2.horde - a nomadic community
community - a group of people living in a particular local area; "the team is drawn from all parts of the community"
Golden Horde - a Mongolian army that swept over eastern Europe in the 13th century
3.horde - a moving crowdhorde - a moving crowd      
crowd - a large number of things or people considered together; "a crowd of insects assembled around the flowers"

horde

noun crowd, mob, swarm, press, host, band, troop, pack, crew, drove, gang, multitude, throng A horde of people was screaming for tickets.

horde

noun
1. An enormous number of persons gathered together:
2. A very large number of things grouped together:
Translations
حَشْدٌ مِن، عَدَد كَبير من
hordahouf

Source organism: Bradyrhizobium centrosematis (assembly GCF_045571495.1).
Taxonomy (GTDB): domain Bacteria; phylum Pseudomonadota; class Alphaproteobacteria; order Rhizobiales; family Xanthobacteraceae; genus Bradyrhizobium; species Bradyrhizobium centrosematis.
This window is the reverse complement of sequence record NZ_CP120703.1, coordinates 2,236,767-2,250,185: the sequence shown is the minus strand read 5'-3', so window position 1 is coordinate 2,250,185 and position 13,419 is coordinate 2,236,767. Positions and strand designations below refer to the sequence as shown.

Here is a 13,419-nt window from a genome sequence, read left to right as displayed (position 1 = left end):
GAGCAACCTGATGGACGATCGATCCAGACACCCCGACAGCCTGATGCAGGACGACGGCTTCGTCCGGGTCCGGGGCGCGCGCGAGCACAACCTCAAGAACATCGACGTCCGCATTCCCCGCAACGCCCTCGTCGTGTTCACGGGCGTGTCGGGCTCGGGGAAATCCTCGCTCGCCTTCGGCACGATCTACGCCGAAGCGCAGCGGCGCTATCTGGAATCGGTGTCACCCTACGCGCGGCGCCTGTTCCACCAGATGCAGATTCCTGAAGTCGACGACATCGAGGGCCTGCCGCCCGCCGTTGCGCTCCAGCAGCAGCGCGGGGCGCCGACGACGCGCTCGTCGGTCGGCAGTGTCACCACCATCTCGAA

hordesværm
horda
horda
hjörî, mergî
orda
barspūlis
horda

horde

[hɔːd] N (= large number, crowd) → multitud f (Hist) → horda f

horde

[ˈhɔːrd] n (= crowd) → horde f

horde

n
(of wild animals)Horde f; (of insects)Schwarm m
(inf)Masse f; (of football fans, children etc)Horde f (pej)

horde

[hɔːd] norda
hordes of screaming children → un'orda di bambini urlanti

horde

(hoːd) noun
a crowd or large number (of people etc). Hordes of tourists thronged the temple.
References in classic literature ?
This be the princess, Thuvia of Ptarth, who was captured by the Torquasian horde.
From the city the red warriors were rushing toward us, and from the jungle the savage horde of green men were coming to meet them.
With him came his horde of renegade Arabs, outlawed marauders, these, and equally degraded blacks, garnered from the more debased and ignorant tribes of savage cannibals through whose countries the raider passed to and fro with perfect impunity.